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Right now, social media companies like Facebook and Twitter would probably rather not be involved in any more controversies. But there’s another one lurking on the horizon that could become mainstream news before the start of the summer. That’s because, at the end of March, the U.S. State Department announced that it plans to start requesting a list of all social media identities used over the past five years from anyone applying for a U.S. visa. The public has 60 days to comment, and after that, this new rule could become the new normal.
The pros and cons of using social media to vet visa applicants
You can immediately see why this is potentially so controversial. On one hand, you have the Trump Administration, which claims that this is a way to implement “extreme vetting” of anyone seeking to enter the United States. The goal, of course, is to beef up the nation’s defenses in the war against terror. After all, couldn’t some radical Jihadi terrorist try to enter the U.S. for nefarious reasons? If we could just see what kind of stuff he (or she) was posting on Facebook, the thinking goes, maybe we could avoid problems altogether. Just ask our allies in France, the UK, Belgium or Germany – all of them have been hit hard by Islamic terrorists making their way into Europe.
On the other hand, of course, this could be deeply unsettling on privacy grounds. Would you like it if the government started to read through all your tweets? What happens if you make an offhand joke that gets taken out of context (e.g. a joke about how your last client presentation “bombed”), and all of a sudden, there are men in black showing up at your door and asking you questions. Nobody wants that. So, no surprise here, but the ACLU has become one of the most outspoken critics of the new initiative, saying that it would have a chilling effect on free speech.
And, let’s be honest here, even if you’re the most ardent Trump fan, you have to admit that there’s something distinctly un-American about making it harder for some types of people to get visas than for others. Presumably, this “extreme vetting” is going to have the heaviest impact on people from Muslim-majority nations, while people from nations like Norway will pretty much get a free pass. Moreover, it’s easy to speculate that even completely benign activities – such as posting photos on Instagram of a Koran – might raise the suspicion of U.S. State Department officials and, quite possibly, could be sufficient grounds for a visa denial.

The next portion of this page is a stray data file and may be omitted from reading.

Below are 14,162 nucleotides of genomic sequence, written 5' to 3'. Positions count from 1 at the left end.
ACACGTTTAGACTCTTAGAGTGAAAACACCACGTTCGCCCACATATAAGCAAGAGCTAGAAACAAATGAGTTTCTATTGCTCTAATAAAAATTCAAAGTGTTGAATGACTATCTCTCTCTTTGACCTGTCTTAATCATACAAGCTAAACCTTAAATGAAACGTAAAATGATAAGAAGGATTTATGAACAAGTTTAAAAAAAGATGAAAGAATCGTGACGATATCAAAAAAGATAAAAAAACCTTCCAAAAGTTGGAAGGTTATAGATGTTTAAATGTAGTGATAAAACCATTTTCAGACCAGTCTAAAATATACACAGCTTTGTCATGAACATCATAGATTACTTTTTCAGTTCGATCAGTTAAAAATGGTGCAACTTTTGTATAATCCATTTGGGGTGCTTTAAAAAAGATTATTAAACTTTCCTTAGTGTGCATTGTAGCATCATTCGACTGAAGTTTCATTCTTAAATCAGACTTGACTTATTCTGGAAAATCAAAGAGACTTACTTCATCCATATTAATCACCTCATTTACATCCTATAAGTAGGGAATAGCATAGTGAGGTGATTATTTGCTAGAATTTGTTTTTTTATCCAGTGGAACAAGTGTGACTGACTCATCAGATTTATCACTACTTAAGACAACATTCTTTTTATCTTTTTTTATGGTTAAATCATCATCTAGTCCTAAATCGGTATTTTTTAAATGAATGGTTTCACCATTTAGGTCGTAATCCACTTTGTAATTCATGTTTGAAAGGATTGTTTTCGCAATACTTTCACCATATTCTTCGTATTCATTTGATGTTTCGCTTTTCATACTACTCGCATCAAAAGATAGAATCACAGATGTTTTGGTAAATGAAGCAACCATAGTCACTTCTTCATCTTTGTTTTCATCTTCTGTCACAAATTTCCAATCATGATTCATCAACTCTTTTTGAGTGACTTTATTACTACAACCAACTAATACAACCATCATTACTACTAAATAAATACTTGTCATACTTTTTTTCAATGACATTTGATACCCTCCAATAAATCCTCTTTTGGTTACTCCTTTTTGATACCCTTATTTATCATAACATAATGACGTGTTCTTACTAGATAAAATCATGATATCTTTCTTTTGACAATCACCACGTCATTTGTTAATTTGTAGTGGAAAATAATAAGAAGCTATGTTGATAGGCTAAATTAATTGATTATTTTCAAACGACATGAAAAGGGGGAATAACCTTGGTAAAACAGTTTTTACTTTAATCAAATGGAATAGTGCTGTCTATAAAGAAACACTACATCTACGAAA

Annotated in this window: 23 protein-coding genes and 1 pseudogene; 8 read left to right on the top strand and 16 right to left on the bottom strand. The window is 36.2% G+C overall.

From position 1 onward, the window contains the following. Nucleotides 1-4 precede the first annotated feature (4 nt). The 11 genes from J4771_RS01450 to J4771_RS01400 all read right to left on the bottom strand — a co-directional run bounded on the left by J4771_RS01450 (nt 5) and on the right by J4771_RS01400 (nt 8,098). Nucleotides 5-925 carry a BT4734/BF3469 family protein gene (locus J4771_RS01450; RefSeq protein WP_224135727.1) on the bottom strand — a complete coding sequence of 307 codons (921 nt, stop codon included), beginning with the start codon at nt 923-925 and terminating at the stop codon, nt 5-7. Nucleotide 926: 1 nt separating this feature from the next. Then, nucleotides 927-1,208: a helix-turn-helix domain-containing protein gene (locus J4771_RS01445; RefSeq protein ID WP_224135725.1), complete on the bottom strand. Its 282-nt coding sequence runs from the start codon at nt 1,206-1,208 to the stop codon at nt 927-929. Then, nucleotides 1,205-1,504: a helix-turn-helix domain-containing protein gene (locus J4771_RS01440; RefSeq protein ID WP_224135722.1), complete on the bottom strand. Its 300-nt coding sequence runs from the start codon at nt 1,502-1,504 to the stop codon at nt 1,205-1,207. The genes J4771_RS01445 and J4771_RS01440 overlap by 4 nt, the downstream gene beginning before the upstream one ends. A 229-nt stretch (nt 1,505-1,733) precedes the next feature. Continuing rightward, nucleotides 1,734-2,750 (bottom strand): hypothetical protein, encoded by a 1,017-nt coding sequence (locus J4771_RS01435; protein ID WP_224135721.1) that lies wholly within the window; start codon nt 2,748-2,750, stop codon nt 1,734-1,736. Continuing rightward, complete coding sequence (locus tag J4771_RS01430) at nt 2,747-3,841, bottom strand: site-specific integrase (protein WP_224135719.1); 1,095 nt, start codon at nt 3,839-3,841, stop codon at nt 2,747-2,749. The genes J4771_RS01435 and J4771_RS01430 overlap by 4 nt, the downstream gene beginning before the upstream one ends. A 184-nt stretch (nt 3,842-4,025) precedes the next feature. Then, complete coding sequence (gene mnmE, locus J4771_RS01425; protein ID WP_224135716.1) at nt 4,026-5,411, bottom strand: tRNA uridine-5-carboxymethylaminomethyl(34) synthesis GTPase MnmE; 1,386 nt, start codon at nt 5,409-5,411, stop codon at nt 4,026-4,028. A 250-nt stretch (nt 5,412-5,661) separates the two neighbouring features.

Will Facebook get involved?
So the big question here is whether the big social media companies – and especially Facebook – are going to do anything about it. We all know that the biggest companies have huge lobbying efforts in Washington when it comes to matters that impact their bottom line. But do they have the time, resources and willingness to take on another fight, this time with no clear financial incentives in mind? In other words, it makes sense to pay a lobbying firm $1 million to argue on behalf of Net Neutrality, but it’s not so clear if Facebook would lobby as actively on behalf of Facebook users worldwide who aren’t even U.S. citizens.
That’s really the question facing the big Silicon Valley tech companies – whether or not to get involved, or just to hope that nobody really notices. For example, think of the hoops that companies have to jump through in order to do business in China. (Yes, Google, we’re thinking about you) They don’t mind turning a blind eye to censorship as long as it means they can continue to make money.
So what’s going to happen in this potential battle over immigration? Until there’s a huge media scandal – something along the lines of the current Cambridge Analytica scandal – it’s easy to guess that they’ll be watching this one from the sidelines.